In June 2010, the board of trustees announced that Diller Scofidio + Renfro (DS+R) would design the new complex, with a targeted completion of late 2014. And importantly they pledged to bring the building in at $96 million, half the cost of the Ito design.

The winning firm hit all the desired marks and then some: After some high-profile recent projects, DS+R are architectural rock stars, with a solid reputation for linking cultural institutions with civic context. The firm’s dramatic cantilevered structure for Boston’s Institute of Contemporary Art drew oohs and aahs from architecture mavens; two of its New York City projects—the renovated Alice Tully Hall and the repurposed High Line—were counted among the most culturally significant designs of 2009 by The New York Times, Los Angeles Times, and The New Yorker. By opening Alice Tully Hall and Juilliard to the streetscape, the architects made Lincoln Center a more inviting space with a more public feeling. To create the High Line, a much-celebrated Manhattan urban park, DS+R turned a former elevated freight railroad spur into an aerial greenway which runs along the lower west side of the city.

The firm was founded in 1979 by Elizabeth Diller and Ricardo Scofidio (Charles Renfro became a partner in 2004). Diller and Scofidio were the first in the field of architecture to receive a MacArthur Foundation Fellow “genius award”; the two designers were also inducted into the American Academy of Arts and Sciences in 2008 and included in Time magazine’s 100 most influential people of 2009.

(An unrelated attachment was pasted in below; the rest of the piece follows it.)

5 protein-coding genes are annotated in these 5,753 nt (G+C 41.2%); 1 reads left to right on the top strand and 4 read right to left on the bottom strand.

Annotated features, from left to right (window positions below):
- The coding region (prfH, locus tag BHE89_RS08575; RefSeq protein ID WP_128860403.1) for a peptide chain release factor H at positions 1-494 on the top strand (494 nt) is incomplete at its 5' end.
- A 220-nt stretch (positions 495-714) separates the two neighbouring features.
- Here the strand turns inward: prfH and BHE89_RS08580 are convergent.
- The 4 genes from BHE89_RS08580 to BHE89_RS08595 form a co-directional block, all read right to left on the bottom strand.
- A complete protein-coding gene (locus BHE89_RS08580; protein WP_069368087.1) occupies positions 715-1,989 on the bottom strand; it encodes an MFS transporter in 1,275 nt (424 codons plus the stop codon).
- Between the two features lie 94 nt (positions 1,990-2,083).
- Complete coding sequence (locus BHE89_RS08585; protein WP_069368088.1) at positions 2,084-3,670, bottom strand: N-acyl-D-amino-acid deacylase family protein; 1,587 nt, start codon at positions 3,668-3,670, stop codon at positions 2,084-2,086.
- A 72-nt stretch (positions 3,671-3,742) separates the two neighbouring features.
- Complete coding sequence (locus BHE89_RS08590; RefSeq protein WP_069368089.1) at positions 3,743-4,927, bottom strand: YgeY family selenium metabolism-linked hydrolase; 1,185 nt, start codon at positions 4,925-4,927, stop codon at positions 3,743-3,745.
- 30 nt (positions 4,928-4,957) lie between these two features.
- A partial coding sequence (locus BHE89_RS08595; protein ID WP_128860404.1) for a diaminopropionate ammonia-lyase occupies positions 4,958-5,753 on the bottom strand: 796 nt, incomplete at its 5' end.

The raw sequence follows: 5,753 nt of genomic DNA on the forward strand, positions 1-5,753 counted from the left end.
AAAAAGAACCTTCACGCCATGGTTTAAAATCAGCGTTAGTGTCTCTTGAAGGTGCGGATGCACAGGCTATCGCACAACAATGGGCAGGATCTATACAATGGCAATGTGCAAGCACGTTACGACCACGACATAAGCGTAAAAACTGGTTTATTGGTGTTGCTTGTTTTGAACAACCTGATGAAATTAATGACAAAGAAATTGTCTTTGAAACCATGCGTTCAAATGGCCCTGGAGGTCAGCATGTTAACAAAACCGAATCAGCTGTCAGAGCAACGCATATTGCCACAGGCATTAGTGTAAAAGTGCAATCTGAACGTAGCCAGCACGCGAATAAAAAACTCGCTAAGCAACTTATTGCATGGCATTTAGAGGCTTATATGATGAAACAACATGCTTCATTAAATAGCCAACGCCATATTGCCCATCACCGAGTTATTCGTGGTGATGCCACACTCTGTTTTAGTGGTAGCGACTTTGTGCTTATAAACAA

Though the press reception to the firm’s hiring for the BAM project was notably more muted than the hubbub surrounding the Ito announcement, scoring the much-admired American firm was every bit the coup that scoring the Japanese star was. The Berkeley building will be the firm’s first California commission.

A Different Poem

The fundraising campaign, Rinder says, continued to be fairly successful, even during the six months when it had no architect and no design. “We raised over $5 million in that period …. Now that we have a great firm and we’ll soon have a great design, I trust that the pace of the campaign should pick up. This will be … a different poem.”

Though architect Liz Diller is still writing that poem—it’s currently in haiku form—she said in a statement that her design will be grounded in the history of the University of California, Berkeley, “while being sensitive to the economic sobriety that characterizes our time.” The BAM building, Diller said, “celebrates the reunion” of the museum galleries and the PFA theater in a single cultural site. “We believe it will bridge an art form that lives in dark spaces with one that thrives on light, encompassing the calibrated spectrum in between …. This is a blended project of new and old and a threshold project of art and film, as well as city and campus. There’s the potential of mixing these populations and audiences, which is kind of thrilling.”